My pal Jeff Posey and I were talking about writing conferences the other day and we came across a very startling discovery while tossing ideas around.
Let’s set the stage a little.
You’re an agent. You’re not like a super famous agent that everyone knows, but most writers out there want you to look at writers’ stuff and offer them representation. You’re a higher midlist agent, let’s say. (Are agents even ranked? I would bet they are, we just don’t know about it. And if it’s not done publicly, you can bet they gossip about it over coffee, or tequila, or unicorns, or whatever agents talk over.) You get an email from some person from a writing conference. You mentally sigh. Yes, yes, writing conferences are something that you must do. You read the spiel and file the email away, knowing that you will have to respond. Finally you do, knowing you’ll at least get a free trip to Kansas City, or Austin, or Sheboygan, or Chicago. Maybe not Honolulu or San Diego, but hey, it’s a trip.
But as Winston Wolf would say, “Let’s not start sucki— ” oh… heh. Sorry. This is a PG13 rated site…heh. Know this, and know it well: Writer Conferences are the least efficient time an agent can spend looking for new talent.
Put it to you this way. Is it a better use of your time to drive from shoe store to shoe store, looking for that one pair of shoes you so desperately want and even more desperately need, or is it a better use of your time to sit at your computer and surf 50 different shoe sites, looking for that one pair? Yeah, you’re not stupid. You get it.
Agents will listen to anywhere from 10-30 pitches in pre-determined sessions over the weekend, and even more if there are afterhours parties. So let’s say each agent tops out at 50 pitches they get during the conference. They spend 48 hours, listening to 50 pitches. That’s just over a pitch an hour.
Let’s just say that a pitch equates to a query. Simply put, most agents will ask for you to send them something even if they’re even remotely interested. Why wouldn’t they? You can send them a query letter even if you didn’t meet them at the conference, right? So it’s no skin off their nose, and most of them want to be nice because they know how nervous you are sitting before them with your baby story. So you’ll go home all giddy after the agent says, “Sure, send me your work, it sounds interesting.”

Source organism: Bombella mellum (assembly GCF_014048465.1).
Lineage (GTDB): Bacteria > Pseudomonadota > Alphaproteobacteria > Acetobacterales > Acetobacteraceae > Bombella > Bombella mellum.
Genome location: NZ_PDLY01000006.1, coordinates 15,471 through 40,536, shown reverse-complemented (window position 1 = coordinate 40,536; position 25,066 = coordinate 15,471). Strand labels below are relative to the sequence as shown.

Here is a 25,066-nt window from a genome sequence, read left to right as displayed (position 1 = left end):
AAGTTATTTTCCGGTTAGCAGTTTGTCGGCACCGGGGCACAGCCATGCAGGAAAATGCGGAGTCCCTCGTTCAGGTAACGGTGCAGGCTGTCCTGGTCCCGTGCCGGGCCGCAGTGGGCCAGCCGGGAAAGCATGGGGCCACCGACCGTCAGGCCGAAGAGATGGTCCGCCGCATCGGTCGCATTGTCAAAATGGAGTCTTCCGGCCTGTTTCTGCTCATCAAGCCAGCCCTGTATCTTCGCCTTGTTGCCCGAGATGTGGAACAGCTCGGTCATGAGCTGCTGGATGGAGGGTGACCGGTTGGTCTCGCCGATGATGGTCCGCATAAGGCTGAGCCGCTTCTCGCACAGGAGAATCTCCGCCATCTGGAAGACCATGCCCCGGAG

So that’s one query an hour for them Let’s say they take 23 hours off for sleeping, eating, etc. That leaves 25 hours for them to be conscious and listening. So that leaves us with TWO queries/pitches an hour. We’ve damn near doubled their average by just letting them sleep.
Now back to our story: You Ms. upper midlist agent flies home and opens your email and LO AND BEHOLD THERE’S TWO HUNDRED QUERY LETTERS!! So you start sifting through them and get through them all in about 2 hours. Huh. That’s 100 queries an hour as opposed to 2.
So you see, attending conferences is not an efficient use of an agent’s time when she is looking for new talent. As a matter of fact, it’s pretty damned slow.
So….you’re probably thinking a few things here.
1) Then why do agents even go to conferences?
2) Agents already know this.
Yep. Agents already know this, but their too damned nice to say bad things about it.
Why do agents go to conferences? Hell, I don’t really know. I could venture a few guesses, however.
Agents like to meet the writers face-to-face.
Agents may have a class they like to teach.
Agents like to meet other agents and network.
Agents consider it a part of the due diligence of their jobs.
And there’s probably a ton more I don’t know about. Those are just guesses and I am sure that agents could/would also add a lot to this.
So remember, when you’re giving your pitch to an agent, whether it’s in a pre-determined time slot, or just hanging out by the coffee machine, BE NICE.
Just by coming.
I’ll have more conference agent ideas coming soon.